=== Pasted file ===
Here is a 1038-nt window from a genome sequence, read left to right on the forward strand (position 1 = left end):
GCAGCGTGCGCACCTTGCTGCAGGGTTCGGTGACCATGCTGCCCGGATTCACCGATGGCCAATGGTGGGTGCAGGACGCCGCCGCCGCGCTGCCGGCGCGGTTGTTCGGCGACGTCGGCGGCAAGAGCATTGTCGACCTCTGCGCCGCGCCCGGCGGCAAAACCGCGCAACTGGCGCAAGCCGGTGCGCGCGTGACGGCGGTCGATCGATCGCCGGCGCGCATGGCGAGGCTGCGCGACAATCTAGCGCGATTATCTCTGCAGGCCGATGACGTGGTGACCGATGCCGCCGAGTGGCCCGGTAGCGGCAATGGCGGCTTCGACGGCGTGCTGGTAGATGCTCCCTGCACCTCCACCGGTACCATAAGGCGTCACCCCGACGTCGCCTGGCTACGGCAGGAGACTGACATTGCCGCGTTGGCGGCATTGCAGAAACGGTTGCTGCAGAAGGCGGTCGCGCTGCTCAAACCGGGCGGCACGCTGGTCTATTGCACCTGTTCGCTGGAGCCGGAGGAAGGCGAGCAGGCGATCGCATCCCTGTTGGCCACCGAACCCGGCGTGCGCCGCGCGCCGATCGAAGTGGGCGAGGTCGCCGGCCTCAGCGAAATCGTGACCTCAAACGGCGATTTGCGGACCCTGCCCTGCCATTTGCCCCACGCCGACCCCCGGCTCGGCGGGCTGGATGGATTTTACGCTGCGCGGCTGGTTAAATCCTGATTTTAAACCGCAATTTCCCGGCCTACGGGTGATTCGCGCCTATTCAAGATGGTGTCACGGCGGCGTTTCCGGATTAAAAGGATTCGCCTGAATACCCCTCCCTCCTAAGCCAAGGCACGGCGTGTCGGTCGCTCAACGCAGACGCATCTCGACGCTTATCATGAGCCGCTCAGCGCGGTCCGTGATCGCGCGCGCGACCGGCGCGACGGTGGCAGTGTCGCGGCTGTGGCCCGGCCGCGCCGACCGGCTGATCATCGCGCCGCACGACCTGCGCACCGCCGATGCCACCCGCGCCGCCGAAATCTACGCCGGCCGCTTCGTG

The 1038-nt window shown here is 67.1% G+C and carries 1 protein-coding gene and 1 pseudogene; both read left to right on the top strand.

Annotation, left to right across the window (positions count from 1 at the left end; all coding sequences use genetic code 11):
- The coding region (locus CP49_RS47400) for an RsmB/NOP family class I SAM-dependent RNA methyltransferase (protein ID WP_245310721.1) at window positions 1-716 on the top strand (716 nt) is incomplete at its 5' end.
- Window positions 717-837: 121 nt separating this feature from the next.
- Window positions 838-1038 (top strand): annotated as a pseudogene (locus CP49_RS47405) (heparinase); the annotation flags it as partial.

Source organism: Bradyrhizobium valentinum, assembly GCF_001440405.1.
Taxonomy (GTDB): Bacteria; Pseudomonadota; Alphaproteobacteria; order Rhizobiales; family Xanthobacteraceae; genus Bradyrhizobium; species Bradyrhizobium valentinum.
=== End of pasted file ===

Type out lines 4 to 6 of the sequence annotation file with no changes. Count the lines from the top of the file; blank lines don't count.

Annotation, left to right across the window (positions count from 1 at the left end; all coding sequences use genetic code 11):
- The coding region (locus CP49_RS47400) for an RsmB/NOP family class I SAM-dependent RNA methyltransferase (protein ID WP_245310721.1) at window positions 1-716 on the top strand (716 nt) is incomplete at its 5' end.
- Window positions 717-837: 121 nt separating this feature from the next.